Both acronyms commonly used in DIY Audio.

Best wishes
David
"Commonly used" by everyone who already knows what they mean, leaving everyone else clueless, if they are not defined.
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Old 4th October 2013, 07:03 AM   #28
Bonsai is offline Bonsai  Taiwan
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Michael, you have chosen your ULGF wisely, as have you the model used in your expose. It supports your argument. ULGF's for modern bipolar output transistors are typically 1-1.5 MHz so that loop gains can be maximized, and distortion reduced as far as possible.

My rule of thumb is:-
EF2 - upper ULGF using modern bips 3MHz
EF3 - upper ULGF 1.5MHz

(In both cases, use of a Zobel and output inductor mandatory for high loop gain designs).

In your demonstration using real world parts, I would expect the the ULGF differences between TPC and TMC to be significant. So, its not the performance difference between the two comp methods below the loop gain -3 dB bandwidth, but what's happening at HF and the ULGF where stability may be a concern, that is of interest.

Discuss.
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Old 4th October 2013, 08:29 AM   #29
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Originally Posted by gootee View Post
... by everyone who already knows what they mean, leaving everyone else clueless...
"Thank you" to you too

Quote:
Originally Posted by Bonsai View Post
Michael, you have chosen your ULGF wisely, as have you the model used in your expose. It supports your argument. ULGF's for modern bipolar output transistors are typically 1-1.5 MHz so that loop gains can be maximized, and distortion reduced as far as possible.

My rule of thumb is:-
EF2 - upper ULGF using modern bips 3MHz
EF3 - upper ULGF 1.5MHz

(In both cases, use of a Zobel and output inductor mandatory for high loop gain designs).

In your demonstration using real world parts, I would expect the the ULGF differences between TPC and TMC to be significant. So, its not the performance difference between the two comp methods below the loop gain -3 dB bandwidth, but what's happening at HF and the ULGF where stability may be a concern, that is of interest.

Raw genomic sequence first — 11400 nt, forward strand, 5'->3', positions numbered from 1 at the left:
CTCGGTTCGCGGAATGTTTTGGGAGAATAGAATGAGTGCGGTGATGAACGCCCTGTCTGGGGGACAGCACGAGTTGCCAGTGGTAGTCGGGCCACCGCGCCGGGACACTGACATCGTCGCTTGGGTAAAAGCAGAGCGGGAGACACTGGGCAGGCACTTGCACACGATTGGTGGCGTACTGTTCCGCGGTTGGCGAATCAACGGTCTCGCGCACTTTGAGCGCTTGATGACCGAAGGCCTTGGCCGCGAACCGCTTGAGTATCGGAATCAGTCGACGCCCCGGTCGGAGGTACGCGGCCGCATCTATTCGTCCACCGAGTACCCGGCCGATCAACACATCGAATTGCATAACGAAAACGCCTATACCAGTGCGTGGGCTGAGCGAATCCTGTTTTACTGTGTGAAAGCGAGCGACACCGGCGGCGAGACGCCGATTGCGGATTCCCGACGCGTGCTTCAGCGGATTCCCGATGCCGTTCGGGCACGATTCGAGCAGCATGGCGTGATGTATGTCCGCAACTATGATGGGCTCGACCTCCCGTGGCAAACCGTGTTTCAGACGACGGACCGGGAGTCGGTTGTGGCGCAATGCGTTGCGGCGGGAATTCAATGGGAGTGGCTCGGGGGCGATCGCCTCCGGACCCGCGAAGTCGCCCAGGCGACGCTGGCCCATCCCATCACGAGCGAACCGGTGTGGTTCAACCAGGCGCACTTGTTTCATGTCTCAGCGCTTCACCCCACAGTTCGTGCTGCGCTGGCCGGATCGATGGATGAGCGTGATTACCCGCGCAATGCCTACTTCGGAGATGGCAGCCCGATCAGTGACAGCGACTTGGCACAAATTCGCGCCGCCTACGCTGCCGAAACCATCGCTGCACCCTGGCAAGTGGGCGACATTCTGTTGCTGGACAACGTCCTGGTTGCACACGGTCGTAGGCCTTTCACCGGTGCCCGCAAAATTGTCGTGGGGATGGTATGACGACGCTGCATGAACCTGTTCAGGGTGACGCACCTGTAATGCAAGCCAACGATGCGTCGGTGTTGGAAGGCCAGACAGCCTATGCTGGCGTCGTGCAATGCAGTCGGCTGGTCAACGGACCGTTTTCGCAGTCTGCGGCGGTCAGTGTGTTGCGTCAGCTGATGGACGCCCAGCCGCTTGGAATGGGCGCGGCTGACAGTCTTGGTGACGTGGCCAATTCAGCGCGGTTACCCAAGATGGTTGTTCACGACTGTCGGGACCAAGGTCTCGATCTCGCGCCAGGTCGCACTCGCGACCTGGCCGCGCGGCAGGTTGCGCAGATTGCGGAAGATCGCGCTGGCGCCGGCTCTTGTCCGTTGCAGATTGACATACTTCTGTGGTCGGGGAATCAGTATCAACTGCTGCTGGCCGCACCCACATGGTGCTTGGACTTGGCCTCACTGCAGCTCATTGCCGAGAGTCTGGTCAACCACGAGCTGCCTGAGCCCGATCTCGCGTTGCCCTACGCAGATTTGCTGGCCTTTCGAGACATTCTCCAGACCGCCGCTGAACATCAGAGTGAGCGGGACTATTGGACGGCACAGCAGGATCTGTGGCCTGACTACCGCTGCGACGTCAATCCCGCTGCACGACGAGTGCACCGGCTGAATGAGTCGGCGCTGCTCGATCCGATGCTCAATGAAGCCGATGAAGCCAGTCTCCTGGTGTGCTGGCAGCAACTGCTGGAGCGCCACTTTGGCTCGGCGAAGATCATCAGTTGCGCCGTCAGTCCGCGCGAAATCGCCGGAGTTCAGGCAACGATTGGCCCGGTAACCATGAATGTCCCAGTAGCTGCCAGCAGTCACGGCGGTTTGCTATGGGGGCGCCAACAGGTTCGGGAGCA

Discuss.
OK! First point is one that I have wondered about for a while.
Why can't we push the ULGF up?
Requires precise control of stray capacitance, trace inductance and the like, Zobel for sure.
But should be possible
Some of Ric Lee's early Output Inclusive Compensation (OIC) simulations used slow output transistors and had the ULGF much closer as a fraction of the Ft.
What is the limit on the cancellation of the output transistor pole with a zero inside the loop?
Dennis Feucht writes about this but I still haven't modelled it.

Not much of a discussion but I concur with your last point.

Best wishes
David
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Old 4th October 2013, 09:08 AM   #30
mcd99uk is offline mcd99uk  United Kingdom
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Originally Posted by sreten View Post
Hi,

Moving the take off point of TPC (two pole compensation)
is TMC (transitional miller compensation).

rgds, sreten.
I'm struggling with this point. I can see that moving the TPC take off from the VAS output to the driver/pre-driver would include a proportion of the output stage and that moving the take off point all the way to the output would include the whole output stage. Is this not "two pole OIC (Output Inclusive Compensation"? I'm finding relating (the equivalence of) this form of TPC to TMC a challenge.

Dave Z - Have read the page you posted a link to and followed most of it.

More studying required I think...

Last edited by mcd99uk; 4th October 2013 at 09:17 AM.